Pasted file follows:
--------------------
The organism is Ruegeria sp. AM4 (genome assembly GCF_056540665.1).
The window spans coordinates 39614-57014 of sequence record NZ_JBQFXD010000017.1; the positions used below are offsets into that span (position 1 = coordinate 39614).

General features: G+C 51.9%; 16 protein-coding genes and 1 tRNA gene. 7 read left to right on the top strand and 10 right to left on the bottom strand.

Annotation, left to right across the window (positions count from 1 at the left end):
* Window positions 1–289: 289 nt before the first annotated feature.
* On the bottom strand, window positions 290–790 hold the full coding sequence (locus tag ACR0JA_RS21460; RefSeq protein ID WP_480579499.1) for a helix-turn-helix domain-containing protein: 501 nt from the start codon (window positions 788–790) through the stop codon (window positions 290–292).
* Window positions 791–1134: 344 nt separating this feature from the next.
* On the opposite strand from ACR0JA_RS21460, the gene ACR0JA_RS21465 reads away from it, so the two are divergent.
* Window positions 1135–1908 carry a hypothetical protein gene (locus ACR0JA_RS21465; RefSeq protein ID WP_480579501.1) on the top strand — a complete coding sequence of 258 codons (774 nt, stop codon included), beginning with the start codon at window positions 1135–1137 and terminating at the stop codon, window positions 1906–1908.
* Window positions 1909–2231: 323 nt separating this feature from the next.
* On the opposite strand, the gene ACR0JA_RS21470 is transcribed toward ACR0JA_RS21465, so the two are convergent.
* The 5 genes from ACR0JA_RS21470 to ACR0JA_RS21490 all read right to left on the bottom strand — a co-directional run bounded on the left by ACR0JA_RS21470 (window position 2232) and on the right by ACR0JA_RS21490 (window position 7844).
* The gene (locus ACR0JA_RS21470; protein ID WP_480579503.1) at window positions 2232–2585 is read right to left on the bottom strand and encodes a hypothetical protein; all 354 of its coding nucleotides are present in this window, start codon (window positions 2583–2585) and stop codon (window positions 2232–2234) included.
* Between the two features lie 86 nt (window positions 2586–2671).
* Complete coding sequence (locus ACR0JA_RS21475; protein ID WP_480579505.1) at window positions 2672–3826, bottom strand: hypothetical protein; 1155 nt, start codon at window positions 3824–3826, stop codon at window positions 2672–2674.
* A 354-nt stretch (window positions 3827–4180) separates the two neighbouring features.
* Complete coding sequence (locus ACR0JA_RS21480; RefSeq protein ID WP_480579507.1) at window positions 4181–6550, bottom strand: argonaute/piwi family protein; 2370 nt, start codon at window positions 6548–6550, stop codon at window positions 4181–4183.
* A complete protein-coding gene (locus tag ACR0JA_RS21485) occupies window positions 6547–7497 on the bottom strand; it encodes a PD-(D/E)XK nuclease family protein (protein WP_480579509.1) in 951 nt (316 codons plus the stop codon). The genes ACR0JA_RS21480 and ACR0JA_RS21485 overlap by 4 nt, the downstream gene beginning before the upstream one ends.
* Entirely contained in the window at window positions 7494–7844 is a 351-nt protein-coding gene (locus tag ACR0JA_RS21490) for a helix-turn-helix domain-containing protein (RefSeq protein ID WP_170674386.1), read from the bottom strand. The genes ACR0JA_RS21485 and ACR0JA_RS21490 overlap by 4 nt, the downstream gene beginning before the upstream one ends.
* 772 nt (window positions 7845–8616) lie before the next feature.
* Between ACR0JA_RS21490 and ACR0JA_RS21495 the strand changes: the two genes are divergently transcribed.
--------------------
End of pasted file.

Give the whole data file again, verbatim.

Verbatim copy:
The organism is Ruegeria sp. AM4 (genome assembly GCF_056540665.1).
The window spans coordinates 39614-57014 of sequence record NZ_JBQFXD010000017.1; the positions used below are offsets into that span (position 1 = coordinate 39614).

General features: G+C 51.9%; 16 protein-coding genes and 1 tRNA gene. 7 read left to right on the top strand and 10 right to left on the bottom strand.

Annotation, left to right across the window (positions count from 1 at the left end):
* Window positions 1–289: 289 nt before the first annotated feature.
* On the bottom strand, window positions 290–790 hold the full coding sequence (locus tag ACR0JA_RS21460; RefSeq protein ID WP_480579499.1) for a helix-turn-helix domain-containing protein: 501 nt from the start codon (window positions 788–790) through the stop codon (window positions 290–292).
* Window positions 791–1134: 344 nt separating this feature from the next.
* On the opposite strand from ACR0JA_RS21460, the gene ACR0JA_RS21465 reads away from it, so the two are divergent.
* Window positions 1135–1908 carry a hypothetical protein gene (locus ACR0JA_RS21465; RefSeq protein ID WP_480579501.1) on the top strand — a complete coding sequence of 258 codons (774 nt, stop codon included), beginning with the start codon at window positions 1135–1137 and terminating at the stop codon, window positions 1906–1908.
* Window positions 1909–2231: 323 nt separating this feature from the next.
* On the opposite strand, the gene ACR0JA_RS21470 is transcribed toward ACR0JA_RS21465, so the two are convergent.
* The 5 genes from ACR0JA_RS21470 to ACR0JA_RS21490 all read right to left on the bottom strand — a co-directional run bounded on the left by ACR0JA_RS21470 (window position 2232) and on the right by ACR0JA_RS21490 (window position 7844).
* The gene (locus ACR0JA_RS21470; protein ID WP_480579503.1) at window positions 2232–2585 is read right to left on the bottom strand and encodes a hypothetical protein; all 354 of its coding nucleotides are present in this window, start codon (window positions 2583–2585) and stop codon (window positions 2232–2234) included.
* Between the two features lie 86 nt (window positions 2586–2671).
* Complete coding sequence (locus ACR0JA_RS21475; protein ID WP_480579505.1) at window positions 2672–3826, bottom strand: hypothetical protein; 1155 nt, start codon at window positions 3824–3826, stop codon at window positions 2672–2674.
* A 354-nt stretch (window positions 3827–4180) separates the two neighbouring features.
* Complete coding sequence (locus ACR0JA_RS21480; RefSeq protein ID WP_480579507.1) at window positions 4181–6550, bottom strand: argonaute/piwi family protein; 2370 nt, start codon at window positions 6548–6550, stop codon at window positions 4181–4183.
* A complete protein-coding gene (locus tag ACR0JA_RS21485) occupies window positions 6547–7497 on the bottom strand; it encodes a PD-(D/E)XK nuclease family protein (protein WP_480579509.1) in 951 nt (316 codons plus the stop codon). The genes ACR0JA_RS21480 and ACR0JA_RS21485 overlap by 4 nt, the downstream gene beginning before the upstream one ends.
* Entirely contained in the window at window positions 7494–7844 is a 351-nt protein-coding gene (locus tag ACR0JA_RS21490) for a helix-turn-helix domain-containing protein (RefSeq protein ID WP_170674386.1), read from the bottom strand. The genes ACR0JA_RS21485 and ACR0JA_RS21490 overlap by 4 nt, the downstream gene beginning before the upstream one ends.
* 772 nt (window positions 7845–8616) lie before the next feature.
* Between ACR0JA_RS21490 and ACR0JA_RS21495 the strand changes: the two genes are divergently transcribed.